Thinking of something like this…
And, of course, it won’t work for all students. So, you can keep the quiz handy for the students who would prefer to show you what they’ve learned that way.
Sometimes it can be hard to change the game in math class. Grooves, patterns, predictability… they all have their place, but it can make math class seem stale.
This is where it can be nice to have a off-the-shelf product that completely changes the feel of class. Enter BreakoutEDU. To quote the interviewee from the video above (click the picture) “It bring the breakout room into the classroom.”
You know all of the wonderful patient problem-solving, reasoning, communication and teamwork it takes to bust out of a breakout room? Well, the same thing happens with BreakoutEDU. You hide clues, you lock the box (typically with 4 or 5 locks), you give the students some teammates and a timer and let them go.
I have seen this in classrooms a dozen times or so. Engagement is through the roof. Struggle is often productive and perseverance is challenged. Keep the hints handy. It can be tricky to get the difficulty level of the games right for the your students.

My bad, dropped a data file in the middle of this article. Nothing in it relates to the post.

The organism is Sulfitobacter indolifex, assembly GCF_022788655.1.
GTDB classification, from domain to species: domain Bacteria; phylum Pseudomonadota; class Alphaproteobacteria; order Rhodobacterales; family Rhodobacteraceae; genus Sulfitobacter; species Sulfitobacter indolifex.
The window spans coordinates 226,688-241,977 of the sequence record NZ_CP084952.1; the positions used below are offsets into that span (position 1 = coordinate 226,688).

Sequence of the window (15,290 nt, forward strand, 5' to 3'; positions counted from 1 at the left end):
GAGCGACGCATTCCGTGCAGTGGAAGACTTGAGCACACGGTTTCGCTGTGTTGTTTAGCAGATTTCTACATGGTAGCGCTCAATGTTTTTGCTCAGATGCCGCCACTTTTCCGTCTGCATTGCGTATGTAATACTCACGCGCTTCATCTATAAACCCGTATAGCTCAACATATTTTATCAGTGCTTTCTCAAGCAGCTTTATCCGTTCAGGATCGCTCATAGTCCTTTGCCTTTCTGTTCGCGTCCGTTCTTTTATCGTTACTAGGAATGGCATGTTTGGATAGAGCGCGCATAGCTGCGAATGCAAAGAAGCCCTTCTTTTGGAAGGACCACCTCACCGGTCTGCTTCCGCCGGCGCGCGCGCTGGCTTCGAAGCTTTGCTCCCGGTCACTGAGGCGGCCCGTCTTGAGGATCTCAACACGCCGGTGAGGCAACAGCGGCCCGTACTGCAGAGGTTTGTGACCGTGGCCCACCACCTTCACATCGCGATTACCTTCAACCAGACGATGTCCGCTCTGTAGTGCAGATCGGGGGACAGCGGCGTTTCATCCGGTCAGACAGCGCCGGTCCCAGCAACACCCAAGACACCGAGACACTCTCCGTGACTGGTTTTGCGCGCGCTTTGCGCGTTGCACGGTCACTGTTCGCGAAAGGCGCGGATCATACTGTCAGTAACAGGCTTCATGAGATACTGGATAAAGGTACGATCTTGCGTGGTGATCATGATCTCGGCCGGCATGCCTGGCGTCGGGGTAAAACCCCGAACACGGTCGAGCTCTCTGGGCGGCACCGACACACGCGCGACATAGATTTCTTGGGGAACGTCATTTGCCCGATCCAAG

Let me know if you have questions! I’d love to help you get started!
People (generally) like doing what they are good at. So they get better at it because they are practicing it more.
People (generally) don’t like doing things they aren’t good at. So they don’t get better.
Teachers have to figure out a way to strike the balance. We like to let kids do what they are good at (because they tend to engage more enthusiastically and produce more satisfying products). We also need to compel students to do the things they are not good at (because they need to get better at those things.)
So, adding tools to your tool box that can help students engage the things they are find interesting can take (sometimes) take the sting out of the fact that they are being asked to do something they aren’t very good at (like read… or solve math problems.)
One suggestion I had for the literacy side of this was The Literacy Shed. Here’s another. Check out Episode #14 of “Instructional Tech in Under 3 Minutes” on Wonderopolis. Wonderopolis is a site that allows the students to ask what they wonder. And what they’ll find is a diverse variety of articles developed around some of the most interesting “wonders” you can think of.
Check out Wonderopolis and consider what adding it to your EdTech toolbox could do for your students.